Seigenthaler viewed the Kennedy administration as an insider. He left journalism to work as administrative assistant to Attorney General Robert F. Kennedy. In that capacity he was sent to assist "freedom riders" who were taking buses to southern cities to demonstrate for civil rights for blacks. In Montgomery, Ala., Seigenthaler was beaten as he tried to rescue a woman from a mob of angry whites.

Seigenthaler recounted a humorous story of what happened when news of the beating reached his neighbors in Nashville. They rushed to his home, where John Michael, then 5 years old, informed them that his father had been "chasing a girl down the street and got hit in the head."

On a serious note, the younger Seigenthaler told the USD audience that he recently visited the civil rights museum in Memphis, Tenn. "One of the times I was most proud of my father was walking into that museum, seeing the display on the 'freedom riders' and reading his name."

For his part, the elder Seigenthaler said the "real heroes" of the era were the young people who followed Martin Luther King Jr. or went by themselves into the "jaws of hell, risking their own lives in order to change the corrupt mores of Southern society."

After a year and a half in government, Seigenthaler returned to journalism when he was offered the editorship of The Tennessean. He crusaded for civil rights, as did other liberal editors including Barry Bingham in Louisville, Ralph McGill in Atlanta, Harry Ashmore in Little Rock and Hodding Carter Sr. in Greenville, Miss.

"I think we helped change the mind of the South," Seigenthaler said of newspaper editors. "But I would have to say the actions of the civil rights demonstrators, as reported in the media, really helped change the mind of the South."

Both Seigenthalers said they remembered threatening phone calls in the night. The elder Seigenthaler commented: "It was a dangerous time, more for the civil rights demonstrators than for us. But, you know, people who would blow up a school — and they did in our town — or blow up the home of a civil rights attorney, and they did in our town, are deranged, and they were maddened by this change that they saw the newspapers trying to bring about, and the lawyers trying to bring about, and by the educators trying to bring about." The intimidation only increased the newspapers' resolve "to cover the news as comprehensively as they could," he said.

Ranging beyond free-press and civil rights issues, Seigenthaler was asked whether his reputation as "a First Amendment absolutist" extended to the controversial "Sensation" exhibit that opened this month at the Brooklyn Museum of Art. He said it did.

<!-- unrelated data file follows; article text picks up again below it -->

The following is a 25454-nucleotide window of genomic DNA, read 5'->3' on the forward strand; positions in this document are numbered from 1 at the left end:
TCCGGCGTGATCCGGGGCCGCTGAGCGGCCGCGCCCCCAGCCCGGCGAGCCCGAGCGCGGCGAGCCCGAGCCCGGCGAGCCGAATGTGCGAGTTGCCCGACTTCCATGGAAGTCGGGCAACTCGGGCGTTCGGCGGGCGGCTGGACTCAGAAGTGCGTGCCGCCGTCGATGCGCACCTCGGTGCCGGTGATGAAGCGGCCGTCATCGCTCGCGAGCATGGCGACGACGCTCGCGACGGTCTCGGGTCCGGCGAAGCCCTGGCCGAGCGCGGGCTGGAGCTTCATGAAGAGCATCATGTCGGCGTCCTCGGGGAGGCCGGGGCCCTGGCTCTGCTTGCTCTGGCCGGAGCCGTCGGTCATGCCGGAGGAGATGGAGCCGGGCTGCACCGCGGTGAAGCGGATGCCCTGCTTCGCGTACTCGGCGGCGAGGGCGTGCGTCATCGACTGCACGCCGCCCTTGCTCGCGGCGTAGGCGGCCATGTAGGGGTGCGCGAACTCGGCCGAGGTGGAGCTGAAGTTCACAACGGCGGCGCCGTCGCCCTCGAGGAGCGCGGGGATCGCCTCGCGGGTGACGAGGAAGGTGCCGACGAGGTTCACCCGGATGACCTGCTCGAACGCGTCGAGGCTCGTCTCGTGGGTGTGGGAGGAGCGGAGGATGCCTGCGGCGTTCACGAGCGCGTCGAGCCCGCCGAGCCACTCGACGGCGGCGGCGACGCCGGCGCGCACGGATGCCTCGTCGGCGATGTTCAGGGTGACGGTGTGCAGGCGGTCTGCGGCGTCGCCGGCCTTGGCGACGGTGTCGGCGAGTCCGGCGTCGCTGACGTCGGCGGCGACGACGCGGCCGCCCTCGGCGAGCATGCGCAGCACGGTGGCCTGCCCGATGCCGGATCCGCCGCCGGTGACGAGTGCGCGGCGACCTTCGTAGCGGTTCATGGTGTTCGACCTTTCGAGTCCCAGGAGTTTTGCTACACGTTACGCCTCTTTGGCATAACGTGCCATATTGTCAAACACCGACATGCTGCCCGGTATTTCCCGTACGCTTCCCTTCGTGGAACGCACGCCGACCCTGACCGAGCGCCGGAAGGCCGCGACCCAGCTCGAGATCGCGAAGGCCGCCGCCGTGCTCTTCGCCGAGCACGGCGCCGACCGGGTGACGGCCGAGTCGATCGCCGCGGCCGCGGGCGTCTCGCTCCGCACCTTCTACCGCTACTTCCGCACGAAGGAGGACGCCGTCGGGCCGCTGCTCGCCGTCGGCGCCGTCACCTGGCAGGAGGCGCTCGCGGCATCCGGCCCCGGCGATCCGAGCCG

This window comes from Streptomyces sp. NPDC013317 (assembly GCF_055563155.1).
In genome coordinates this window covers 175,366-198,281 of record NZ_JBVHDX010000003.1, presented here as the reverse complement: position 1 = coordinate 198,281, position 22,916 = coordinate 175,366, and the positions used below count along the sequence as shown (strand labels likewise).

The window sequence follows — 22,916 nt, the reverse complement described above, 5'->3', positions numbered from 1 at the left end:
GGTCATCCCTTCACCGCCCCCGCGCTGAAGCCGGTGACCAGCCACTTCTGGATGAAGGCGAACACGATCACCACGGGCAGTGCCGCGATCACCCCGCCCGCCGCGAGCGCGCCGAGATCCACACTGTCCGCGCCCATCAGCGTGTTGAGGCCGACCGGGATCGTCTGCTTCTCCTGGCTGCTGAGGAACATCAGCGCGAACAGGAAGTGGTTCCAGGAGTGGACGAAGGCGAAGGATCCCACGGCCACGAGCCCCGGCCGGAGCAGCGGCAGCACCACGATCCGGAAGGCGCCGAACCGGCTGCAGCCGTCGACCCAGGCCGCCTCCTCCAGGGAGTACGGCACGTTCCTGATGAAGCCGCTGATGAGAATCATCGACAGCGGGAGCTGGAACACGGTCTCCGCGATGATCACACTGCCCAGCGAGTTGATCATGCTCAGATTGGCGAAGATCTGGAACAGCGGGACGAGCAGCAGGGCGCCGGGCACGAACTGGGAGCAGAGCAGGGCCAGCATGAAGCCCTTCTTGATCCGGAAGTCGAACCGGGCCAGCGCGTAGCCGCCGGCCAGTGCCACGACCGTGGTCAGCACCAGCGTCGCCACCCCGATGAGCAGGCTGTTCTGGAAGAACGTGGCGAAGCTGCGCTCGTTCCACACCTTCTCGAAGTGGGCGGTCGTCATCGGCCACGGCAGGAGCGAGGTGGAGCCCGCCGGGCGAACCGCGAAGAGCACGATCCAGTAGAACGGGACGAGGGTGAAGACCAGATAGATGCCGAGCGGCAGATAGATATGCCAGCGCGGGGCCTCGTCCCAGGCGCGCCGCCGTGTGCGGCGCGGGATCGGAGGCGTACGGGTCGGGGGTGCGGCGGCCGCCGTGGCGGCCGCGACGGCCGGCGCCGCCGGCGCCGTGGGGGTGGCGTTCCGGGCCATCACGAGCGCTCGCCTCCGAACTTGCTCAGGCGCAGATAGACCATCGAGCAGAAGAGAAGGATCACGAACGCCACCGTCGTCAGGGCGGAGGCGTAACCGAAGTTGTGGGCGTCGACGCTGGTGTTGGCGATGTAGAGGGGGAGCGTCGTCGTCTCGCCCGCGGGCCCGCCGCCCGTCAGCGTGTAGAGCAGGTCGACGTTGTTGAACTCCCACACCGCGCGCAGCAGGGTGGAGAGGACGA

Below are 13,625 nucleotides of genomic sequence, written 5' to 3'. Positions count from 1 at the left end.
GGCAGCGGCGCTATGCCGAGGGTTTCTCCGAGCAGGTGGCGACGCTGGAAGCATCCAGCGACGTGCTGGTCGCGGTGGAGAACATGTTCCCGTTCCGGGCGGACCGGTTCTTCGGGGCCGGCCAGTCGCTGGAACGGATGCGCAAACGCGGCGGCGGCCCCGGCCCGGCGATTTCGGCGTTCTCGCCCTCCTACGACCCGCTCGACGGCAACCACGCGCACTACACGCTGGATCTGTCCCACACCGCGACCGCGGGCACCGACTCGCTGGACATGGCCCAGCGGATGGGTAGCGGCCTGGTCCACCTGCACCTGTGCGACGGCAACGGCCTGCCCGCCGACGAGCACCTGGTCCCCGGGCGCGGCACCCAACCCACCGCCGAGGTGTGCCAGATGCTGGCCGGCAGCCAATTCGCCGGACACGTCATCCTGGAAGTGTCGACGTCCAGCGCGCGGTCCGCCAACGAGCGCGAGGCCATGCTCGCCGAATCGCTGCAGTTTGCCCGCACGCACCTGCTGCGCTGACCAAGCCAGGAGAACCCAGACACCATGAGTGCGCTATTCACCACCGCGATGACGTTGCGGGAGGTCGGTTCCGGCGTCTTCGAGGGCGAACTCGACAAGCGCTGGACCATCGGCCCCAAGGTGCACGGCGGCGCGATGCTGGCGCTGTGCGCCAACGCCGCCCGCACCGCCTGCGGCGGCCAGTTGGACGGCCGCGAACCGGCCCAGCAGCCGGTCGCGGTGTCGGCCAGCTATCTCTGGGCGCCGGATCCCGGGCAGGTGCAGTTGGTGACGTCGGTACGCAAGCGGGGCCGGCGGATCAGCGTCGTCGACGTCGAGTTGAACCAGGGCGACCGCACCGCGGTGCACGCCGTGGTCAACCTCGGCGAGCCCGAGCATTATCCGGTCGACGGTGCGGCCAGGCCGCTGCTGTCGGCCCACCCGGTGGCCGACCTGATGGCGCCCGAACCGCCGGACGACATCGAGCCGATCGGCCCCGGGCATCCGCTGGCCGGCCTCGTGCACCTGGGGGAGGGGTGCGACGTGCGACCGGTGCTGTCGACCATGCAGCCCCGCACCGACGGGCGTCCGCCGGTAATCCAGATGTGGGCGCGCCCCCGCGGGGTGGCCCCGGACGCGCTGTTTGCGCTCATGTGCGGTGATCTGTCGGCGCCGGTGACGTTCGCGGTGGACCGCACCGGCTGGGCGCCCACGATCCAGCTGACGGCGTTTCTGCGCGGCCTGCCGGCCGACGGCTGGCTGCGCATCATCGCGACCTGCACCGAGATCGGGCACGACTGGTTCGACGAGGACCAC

"There is in this society, and in every society, within the government a fear of what they don't understand and what they don't like. And there is too often a knee-jerk inclination on the part of all levels of government to suppress, to cover up, and my sense of it is that in this case and in cases like it, society is better off if people in government who are against it exercised their First Amendment right to speak out against it" — as opposed to trying to close it.

New York Mayor Rudy Giuliani's comments about the exhibit were "perfectly appropriate," he added, "but when he begins to ban it or seek to have it suppressed, it seems to me he makes his decision for me and others in the society."

As an aside, Seigenthaler said he "wouldn't walk around the block or cross the street to go to see that exhibit. I mean, I'd rather go see NewsCapade," The Freedom Forum's traveling museum of news that is on the University of South Dakota campus this weekend.

But it was clear from their strong reactions that many people in the USD audience objected to the use of taxpayers' money to support art that many people deem offensive.

The award Seigenthaler received is one of several programs supported by the USD's Allen H. Neuharth Fund for Excellence in Journalism, which was endowed by $1.25 million in grants from The Freedom Forum.

Neuharth read portions of a congratulatory letter from one of the people Seigenthaler hired as a Tennessean cub reporter, Al Gore. The vice president called Seigenthaler a "mentor" and The Tennessean "a progressive, anti-establishment newspaper." Seigenthaler responded by thanking Neuharth for reading only portions of Gore's letter, "because he still writes long."

The evening conversation capped a busy day on the South Dakota campus for the two Seigenthalers, who also held a press conference and were part of a taping of an hourlong public-affairs program for South Dakota Public Broadcasting.

Previous recipients of the Neuharth Award include broadcasters Walter Cronkite, Tom Brokaw and Cokie Roberts, columnist Carl T. Rowan and White House correspondent Helen Thomas.